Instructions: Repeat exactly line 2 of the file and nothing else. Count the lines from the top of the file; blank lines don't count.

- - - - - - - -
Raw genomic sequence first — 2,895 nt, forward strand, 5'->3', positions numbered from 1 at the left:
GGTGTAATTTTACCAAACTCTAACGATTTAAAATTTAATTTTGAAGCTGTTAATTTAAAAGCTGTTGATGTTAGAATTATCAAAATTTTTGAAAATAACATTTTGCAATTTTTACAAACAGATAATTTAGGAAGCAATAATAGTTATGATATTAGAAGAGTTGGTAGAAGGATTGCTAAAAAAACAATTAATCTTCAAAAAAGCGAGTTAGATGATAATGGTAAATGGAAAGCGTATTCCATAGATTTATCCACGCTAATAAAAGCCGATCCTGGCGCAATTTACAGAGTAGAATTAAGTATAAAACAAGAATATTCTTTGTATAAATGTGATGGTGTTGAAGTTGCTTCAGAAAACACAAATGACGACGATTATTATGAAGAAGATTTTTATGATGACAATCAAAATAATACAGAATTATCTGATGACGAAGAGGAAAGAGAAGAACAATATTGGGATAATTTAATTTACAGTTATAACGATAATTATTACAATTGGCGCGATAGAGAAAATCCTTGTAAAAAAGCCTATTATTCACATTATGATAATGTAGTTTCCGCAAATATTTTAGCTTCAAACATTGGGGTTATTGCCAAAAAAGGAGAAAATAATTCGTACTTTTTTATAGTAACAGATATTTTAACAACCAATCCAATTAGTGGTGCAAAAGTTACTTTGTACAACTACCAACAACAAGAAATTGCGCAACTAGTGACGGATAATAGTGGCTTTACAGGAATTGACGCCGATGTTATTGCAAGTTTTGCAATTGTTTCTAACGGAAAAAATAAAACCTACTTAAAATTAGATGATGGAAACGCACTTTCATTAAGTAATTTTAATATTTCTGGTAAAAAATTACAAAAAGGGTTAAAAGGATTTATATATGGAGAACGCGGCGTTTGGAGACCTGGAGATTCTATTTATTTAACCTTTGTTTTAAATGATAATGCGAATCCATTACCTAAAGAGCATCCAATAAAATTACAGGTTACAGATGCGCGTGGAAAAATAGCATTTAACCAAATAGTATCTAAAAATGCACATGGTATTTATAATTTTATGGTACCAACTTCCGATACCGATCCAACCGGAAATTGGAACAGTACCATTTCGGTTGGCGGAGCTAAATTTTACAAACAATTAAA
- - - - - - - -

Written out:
GGTGTAATTTTACCAAACTCTAACGATTTAAAATTTAATTTTGAAGCTGTTAATTTAAAAGCTGTTGATGTTAGAATTATCAAAATTTTTGAAAATAACATTTTGCAATTTTTACAAACAGATAATTTAGGAAGCAATAATAGTTATGATATTAGAAGAGTTGGTAGAAGGATTGCTAAAAAAACAATTAATCTTCAAAAAAGCGAGTTAGATGATAATGGTAAATGGAAAGCGTATTCCATAGATTTATCCACGCTAATAAAAGCCGATCCTGGCGCAATTTACAGAGTAGAATTAAGTATAAAACAAGAATATTCTTTGTATAAATGTGATGGTGTTGAAGTTGCTTCAGAAAACACAAATGACGACGATTATTATGAAGAAGATTTTTATGATGACAATCAAAATAATACAGAATTATCTGATGACGAAGAGGAAAGAGAAGAACAATATTGGGATAATTTAATTTACAGTTATAACGATAATTATTACAATTGGCGCGATAGAGAAAATCCTTGTAAAAAAGCCTATTATTCACATTATGATAATGTAGTTTCCGCAAATATTTTAGCTTCAAACATTGGGGTTATTGCCAAAAAAGGAGAAAATAATTCGTACTTTTTTATAGTAACAGATATTTTAACAACCAATCCAATTAGTGGTGCAAAAGTTACTTTGTACAACTACCAACAACAAGAAATTGCGCAACTAGTGACGGATAATAGTGGCTTTACAGGAATTGACGCCGATGTTATTGCAAGTTTTGCAATTGTTTCTAACGGAAAAAATAAAACCTACTTAAAATTAGATGATGGAAACGCACTTTCATTAAGTAATTTTAATATTTCTGGTAAAAAATTACAAAAAGGGTTAAAAGGATTTATATATGGAGAACGCGGCGTTTGGAGACCTGGAGATTCTATTTATTTAACCTTTGTTTTAAATGATAATGCGAATCCATTACCTAAAGAGCATCCAATAAAATTACAGGTTACAGATGCGCGTGGAAAAATAGCATTTAACCAAATAGTATCTAAAAATGCACATGGTATTTATAATTTTATGGTACCAACTTCCGATACCGATCCAACCGGAAATTGGAACAGTACCATTTCGGTTGGCGGAGCTAAATTTTACAAACAATTAAA